“We also have world-leading expertise in the technology sector. Smart collaborations across these industries are creating opportunities and helping the world get back to normal. It is great to see the industry playing such an important role in the situation we all find ourselves in.”

One of those world-leading companies is Icon, which is one of the most experienced clinical research organisations (CRO) for vaccine development. A global provider of outsourced drug and device development and commercialisation services to pharmaceutical, biotechnology, medical device and government and public-health organisations, Icon is supporting more than 100 Covid-19 related trials which include both vaccines and therapies. In September this year, Icon was awarded best CRO at the Vaccine Industry Excellence Awards for the third time.


Dr Nuala Murphy, president of clinical research services at Icon, explains that the organisation had been watching the outbreak of Covid-19 in China closely since early 2020. “Using guidance from global and national health organisations, we were quick to put in place a range of measures to protect the safety of our employees, the welfare of patients and to ensure the continuity of clients’ research programmes,” she says.

They also quickly developed a rapid-response delivery team to support the fight against the lethal virus and established a cross-functional vaccine and infectious-disease team of medical and drug development experts to support government and commercial clients in the initiation of Covid-19 clinical trials investigating vaccines and therapies. “A full range of scientific support services were made available including data management, biostatistics and medical writing,” says Murphy.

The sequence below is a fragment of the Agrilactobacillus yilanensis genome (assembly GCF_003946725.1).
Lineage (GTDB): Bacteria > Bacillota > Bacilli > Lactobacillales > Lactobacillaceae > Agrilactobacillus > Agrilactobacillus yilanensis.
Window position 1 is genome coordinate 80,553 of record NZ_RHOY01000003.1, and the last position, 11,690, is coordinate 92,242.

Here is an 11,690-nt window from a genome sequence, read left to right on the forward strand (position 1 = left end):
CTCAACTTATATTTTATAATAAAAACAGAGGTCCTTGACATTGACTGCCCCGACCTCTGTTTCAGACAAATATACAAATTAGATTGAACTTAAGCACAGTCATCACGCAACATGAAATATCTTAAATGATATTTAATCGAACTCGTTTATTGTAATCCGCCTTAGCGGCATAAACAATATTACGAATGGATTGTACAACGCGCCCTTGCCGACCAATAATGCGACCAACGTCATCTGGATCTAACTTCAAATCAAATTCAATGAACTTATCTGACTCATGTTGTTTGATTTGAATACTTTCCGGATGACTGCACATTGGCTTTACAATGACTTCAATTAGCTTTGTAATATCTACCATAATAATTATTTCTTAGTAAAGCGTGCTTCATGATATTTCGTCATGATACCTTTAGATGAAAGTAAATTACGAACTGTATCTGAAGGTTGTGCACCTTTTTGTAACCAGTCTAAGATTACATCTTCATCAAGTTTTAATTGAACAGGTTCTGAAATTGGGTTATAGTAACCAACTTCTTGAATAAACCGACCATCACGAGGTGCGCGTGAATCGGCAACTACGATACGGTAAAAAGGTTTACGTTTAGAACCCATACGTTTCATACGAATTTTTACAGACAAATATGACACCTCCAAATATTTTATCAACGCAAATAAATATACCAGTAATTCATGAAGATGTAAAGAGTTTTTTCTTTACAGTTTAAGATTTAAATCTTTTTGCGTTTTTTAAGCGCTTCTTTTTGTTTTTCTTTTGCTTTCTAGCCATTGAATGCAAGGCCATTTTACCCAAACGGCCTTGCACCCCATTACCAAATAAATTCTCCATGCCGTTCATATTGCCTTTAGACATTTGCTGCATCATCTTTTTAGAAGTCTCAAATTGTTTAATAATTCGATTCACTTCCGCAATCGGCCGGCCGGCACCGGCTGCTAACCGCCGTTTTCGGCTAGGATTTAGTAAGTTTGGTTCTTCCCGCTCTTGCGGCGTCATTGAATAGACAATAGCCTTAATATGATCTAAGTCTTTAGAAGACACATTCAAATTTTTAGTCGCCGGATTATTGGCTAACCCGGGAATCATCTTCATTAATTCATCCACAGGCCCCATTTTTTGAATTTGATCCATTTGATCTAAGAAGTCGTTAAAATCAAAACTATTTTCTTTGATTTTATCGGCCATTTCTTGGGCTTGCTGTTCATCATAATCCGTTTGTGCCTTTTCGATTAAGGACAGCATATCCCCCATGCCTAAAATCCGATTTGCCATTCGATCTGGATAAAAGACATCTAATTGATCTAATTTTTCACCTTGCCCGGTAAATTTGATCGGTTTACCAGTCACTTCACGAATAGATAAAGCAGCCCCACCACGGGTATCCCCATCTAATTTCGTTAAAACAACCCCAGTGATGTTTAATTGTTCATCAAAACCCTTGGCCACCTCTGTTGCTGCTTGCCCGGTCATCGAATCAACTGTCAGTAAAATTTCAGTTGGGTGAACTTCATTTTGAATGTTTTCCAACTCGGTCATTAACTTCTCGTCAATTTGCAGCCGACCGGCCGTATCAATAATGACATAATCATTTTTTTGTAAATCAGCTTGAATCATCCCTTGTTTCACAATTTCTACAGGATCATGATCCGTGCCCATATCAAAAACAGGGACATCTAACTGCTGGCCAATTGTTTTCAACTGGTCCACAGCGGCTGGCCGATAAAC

Icon also adapted its typical clinical trials process, ensuring that this could continue while following public-health guidelines, she adds.

“In the early stages, clinical monitoring visits to clinical sites and hospitals were either stopped or restricted to avoid infection and this required us to adopt a decentralised, remote approach, incorporating activities such as eConsent, arranging in-home visits with healthcare professionals for patient assessments and monitoring the regulatory compliance of studies either through the phone or online,” says Murphy. “Icon’s ability to conduct decentralised trials including in-home health care has been pivotal to our success in trial execution in this field.”

She says that collaboration across the industry, including pharma, regulators, doctors and technology vendors has been “astounding”.

“Everyone has worked together to find solutions to the unique situation of a pandemic,” she says, adding that earlier this year Icon was selected as preferred partner by the Biomedical Advanced Research and Development Authority, an organisation focused on strengthening US emergency-preparedness and response to pandemic influenza and emerging infectious diseases.

Murphy adds that the commitment and collaboration of Icon’s study teams was “really outstanding”.

“They have worked tirelessly around the clock, rethinking how we do things and coming up with new ways to ensure patient safety and quality compliance in supporting clients to develop new vaccines and therapeutics for Covid-19.”

Danielle Barron

Danielle Barron is a contributor to The Irish Times